But our review involves no probing of the facts, just a pure question of law: Does a tribal court have jurisdiction under federal law to issue a civil personal protection order against a non-Indian and non-tribal member in matters arising in the Indian country of the Indian tribe? Because 18 U.S.C. § 2265(e) unambiguously grants tribal courts that power, and because tribal sovereign immunity requires us to dismiss this suit against two of the named defendants, we AFFIRM the district court’s dismissal of Spurr’s complaint.
Lower court materials here.
Tribal supreme court decision here.
Brief in Opposition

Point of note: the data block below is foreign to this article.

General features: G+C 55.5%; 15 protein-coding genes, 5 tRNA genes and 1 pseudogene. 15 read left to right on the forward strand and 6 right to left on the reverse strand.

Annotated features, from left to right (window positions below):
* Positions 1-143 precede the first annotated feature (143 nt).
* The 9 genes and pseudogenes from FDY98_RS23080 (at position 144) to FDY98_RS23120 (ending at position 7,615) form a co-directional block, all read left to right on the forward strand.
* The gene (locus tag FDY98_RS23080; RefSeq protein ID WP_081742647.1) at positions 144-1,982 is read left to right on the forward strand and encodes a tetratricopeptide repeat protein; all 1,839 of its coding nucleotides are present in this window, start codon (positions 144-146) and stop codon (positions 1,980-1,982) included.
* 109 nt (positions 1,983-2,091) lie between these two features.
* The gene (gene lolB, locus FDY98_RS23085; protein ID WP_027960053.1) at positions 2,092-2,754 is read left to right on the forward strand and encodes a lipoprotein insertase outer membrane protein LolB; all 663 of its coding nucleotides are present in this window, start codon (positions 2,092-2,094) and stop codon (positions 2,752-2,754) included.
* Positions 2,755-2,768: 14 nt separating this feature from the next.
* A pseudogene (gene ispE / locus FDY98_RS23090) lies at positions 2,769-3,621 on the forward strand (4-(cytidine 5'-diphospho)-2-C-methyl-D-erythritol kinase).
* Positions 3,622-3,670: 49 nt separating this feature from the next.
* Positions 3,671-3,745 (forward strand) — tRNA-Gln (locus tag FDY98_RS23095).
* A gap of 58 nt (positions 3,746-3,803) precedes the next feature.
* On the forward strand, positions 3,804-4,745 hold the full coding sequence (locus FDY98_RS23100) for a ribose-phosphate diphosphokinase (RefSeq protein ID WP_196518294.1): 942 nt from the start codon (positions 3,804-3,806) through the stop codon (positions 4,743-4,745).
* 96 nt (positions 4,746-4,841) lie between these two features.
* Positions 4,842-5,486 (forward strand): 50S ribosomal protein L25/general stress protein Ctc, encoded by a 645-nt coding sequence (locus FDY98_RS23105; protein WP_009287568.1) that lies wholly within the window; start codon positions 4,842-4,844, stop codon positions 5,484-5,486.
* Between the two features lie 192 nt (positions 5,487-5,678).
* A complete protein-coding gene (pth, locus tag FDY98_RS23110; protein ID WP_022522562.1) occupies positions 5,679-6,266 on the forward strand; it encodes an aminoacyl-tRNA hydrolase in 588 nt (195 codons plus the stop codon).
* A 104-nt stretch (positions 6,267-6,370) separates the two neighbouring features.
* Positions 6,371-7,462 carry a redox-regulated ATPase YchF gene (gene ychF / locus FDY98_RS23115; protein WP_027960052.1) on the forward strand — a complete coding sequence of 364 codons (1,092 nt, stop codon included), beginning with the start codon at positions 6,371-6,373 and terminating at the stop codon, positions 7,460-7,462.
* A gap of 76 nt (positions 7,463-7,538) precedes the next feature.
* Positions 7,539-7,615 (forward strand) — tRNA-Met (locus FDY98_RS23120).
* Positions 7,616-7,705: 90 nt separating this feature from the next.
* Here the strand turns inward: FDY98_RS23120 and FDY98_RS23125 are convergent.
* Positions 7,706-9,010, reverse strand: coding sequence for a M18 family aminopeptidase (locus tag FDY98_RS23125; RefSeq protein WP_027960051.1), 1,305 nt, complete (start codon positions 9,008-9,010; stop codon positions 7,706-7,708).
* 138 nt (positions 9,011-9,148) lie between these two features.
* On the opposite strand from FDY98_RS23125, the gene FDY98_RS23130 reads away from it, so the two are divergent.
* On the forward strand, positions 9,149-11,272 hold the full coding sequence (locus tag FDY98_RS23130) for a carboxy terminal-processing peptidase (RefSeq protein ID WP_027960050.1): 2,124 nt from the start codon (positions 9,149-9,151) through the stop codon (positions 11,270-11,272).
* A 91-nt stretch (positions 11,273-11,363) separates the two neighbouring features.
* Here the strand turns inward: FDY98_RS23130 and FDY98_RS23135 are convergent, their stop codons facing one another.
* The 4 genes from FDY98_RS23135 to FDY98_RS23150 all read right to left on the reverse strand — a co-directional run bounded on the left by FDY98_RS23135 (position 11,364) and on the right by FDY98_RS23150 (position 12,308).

The Western District of Washington rejected a claim that the Violence Against Women Act confers tribal court jurisdiction over personal protection orders issued against non-Indians. In this case, Martinez v. Martinez, the Suquamish Tribal Court had issued a PPO against a non-Indian man in favor of an Alaskan Native woman. They both lived on non-Indian-owned land on the Port Madison Reservation. The court also ruled that the tribal court exhaustion doctrine does not apply in this case.
Here are the materials: